Is your communication suffering because you let a story get in the way of the facts?

A friend of mine - a successful medical professional and business coach - was shocked a few weeks ago, when a client suddenly cancelled all her scheduled coaching sessions for the rest of the year.

As the emailed cancellations popped through one by one, my friend went into a tailspin. What could have happened to make this long-standing client suddenly decide to axe every remaining appointment?

Perplexed, she tried to contact the client with no response. You can probably imagine the thoughts racing through her mind. Have I done something to upset this client? What did we talk about in our last session? Why won’t she respond to me? It reached the stage where my friend was losing sleep over these questions.

Finally, she heard back from the client. The true situation was very different from the one my friend was imagining.

The client had a computer glitch which had automatically cancelled the appointments - without her even realising it. She was oblivious to all the cancellation messages, and to my friend’s mental torment. There was no problem in the coaching arrangement and the appointments were quickly reinstated.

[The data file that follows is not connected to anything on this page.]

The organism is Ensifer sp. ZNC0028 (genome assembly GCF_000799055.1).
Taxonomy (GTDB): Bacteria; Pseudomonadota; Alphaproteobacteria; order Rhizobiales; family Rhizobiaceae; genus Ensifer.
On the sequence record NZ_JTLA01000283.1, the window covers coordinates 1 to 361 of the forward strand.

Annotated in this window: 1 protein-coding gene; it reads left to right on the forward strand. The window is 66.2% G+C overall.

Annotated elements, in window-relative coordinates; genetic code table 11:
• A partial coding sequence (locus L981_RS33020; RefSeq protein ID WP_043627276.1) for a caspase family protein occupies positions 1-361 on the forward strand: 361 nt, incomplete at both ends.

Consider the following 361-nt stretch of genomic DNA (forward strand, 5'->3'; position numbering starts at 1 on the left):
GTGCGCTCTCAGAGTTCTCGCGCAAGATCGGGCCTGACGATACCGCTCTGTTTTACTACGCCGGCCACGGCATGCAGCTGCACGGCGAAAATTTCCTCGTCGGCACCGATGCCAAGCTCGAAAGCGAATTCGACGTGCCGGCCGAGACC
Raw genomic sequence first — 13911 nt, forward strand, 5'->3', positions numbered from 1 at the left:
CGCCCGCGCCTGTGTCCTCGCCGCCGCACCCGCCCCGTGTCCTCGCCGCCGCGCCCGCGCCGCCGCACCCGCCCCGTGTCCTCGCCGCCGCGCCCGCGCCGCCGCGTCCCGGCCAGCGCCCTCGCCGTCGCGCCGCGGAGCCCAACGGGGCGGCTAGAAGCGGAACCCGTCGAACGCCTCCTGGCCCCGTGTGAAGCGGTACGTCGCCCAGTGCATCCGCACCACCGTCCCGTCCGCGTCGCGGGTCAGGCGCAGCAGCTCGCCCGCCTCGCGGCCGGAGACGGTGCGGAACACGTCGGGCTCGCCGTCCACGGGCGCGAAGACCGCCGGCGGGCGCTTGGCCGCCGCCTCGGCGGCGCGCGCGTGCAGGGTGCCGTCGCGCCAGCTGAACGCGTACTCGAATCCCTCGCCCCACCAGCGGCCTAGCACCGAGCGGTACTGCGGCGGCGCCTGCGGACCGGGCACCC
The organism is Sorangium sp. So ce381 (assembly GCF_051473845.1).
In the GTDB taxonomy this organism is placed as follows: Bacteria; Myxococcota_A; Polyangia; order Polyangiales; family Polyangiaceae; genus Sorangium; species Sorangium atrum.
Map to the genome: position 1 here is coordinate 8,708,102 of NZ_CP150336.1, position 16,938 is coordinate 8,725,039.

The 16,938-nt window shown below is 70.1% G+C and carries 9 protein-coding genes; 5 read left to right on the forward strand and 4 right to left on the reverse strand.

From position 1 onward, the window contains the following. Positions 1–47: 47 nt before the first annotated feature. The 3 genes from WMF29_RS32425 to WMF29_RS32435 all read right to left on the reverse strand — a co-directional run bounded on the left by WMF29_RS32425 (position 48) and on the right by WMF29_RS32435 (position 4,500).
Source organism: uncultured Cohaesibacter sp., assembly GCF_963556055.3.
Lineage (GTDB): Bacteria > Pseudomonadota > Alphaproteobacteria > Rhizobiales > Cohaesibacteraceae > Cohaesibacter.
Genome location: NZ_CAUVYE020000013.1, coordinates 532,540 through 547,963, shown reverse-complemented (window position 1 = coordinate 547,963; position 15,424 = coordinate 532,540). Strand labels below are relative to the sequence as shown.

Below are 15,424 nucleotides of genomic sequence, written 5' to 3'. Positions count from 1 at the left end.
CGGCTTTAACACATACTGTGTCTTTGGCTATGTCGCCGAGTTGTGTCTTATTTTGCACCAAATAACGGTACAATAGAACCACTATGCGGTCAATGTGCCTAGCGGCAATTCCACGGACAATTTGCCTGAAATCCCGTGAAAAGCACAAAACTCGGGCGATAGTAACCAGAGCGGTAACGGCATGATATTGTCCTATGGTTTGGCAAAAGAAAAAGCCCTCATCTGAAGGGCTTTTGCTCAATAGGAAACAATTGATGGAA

My friend was able to laugh afterwards, but I imagine at the time it wasn’t very funny.

It reminded me of the trap many of us fall into with our communication. Something happens and we tell ourselves a story about it, which leads us to have strong feelings about the situation. That, in turn, has an effect on our physiology which leads to us speaking and acting in a certain way.

In many cases, if we took the time to stop and rewind back to the fact that started it all, we’d discover our interpretation was far from accurate, - and the issue could be quickly resolved.

Remembering to stop and check the facts before reacting is an invaluable tool in your business and personal relationships, and it’s a habit well worth cultivating.

People who are exceptional communicators know better than to react quickly and emotionally to a situation. Instead, they calmly re-asses and make sure their interpretation reflects what really happened.

Don’t let your communication go off track - or even out of control - because you’re telling yourself an inaccurate story about the facts.

Neryl EastComment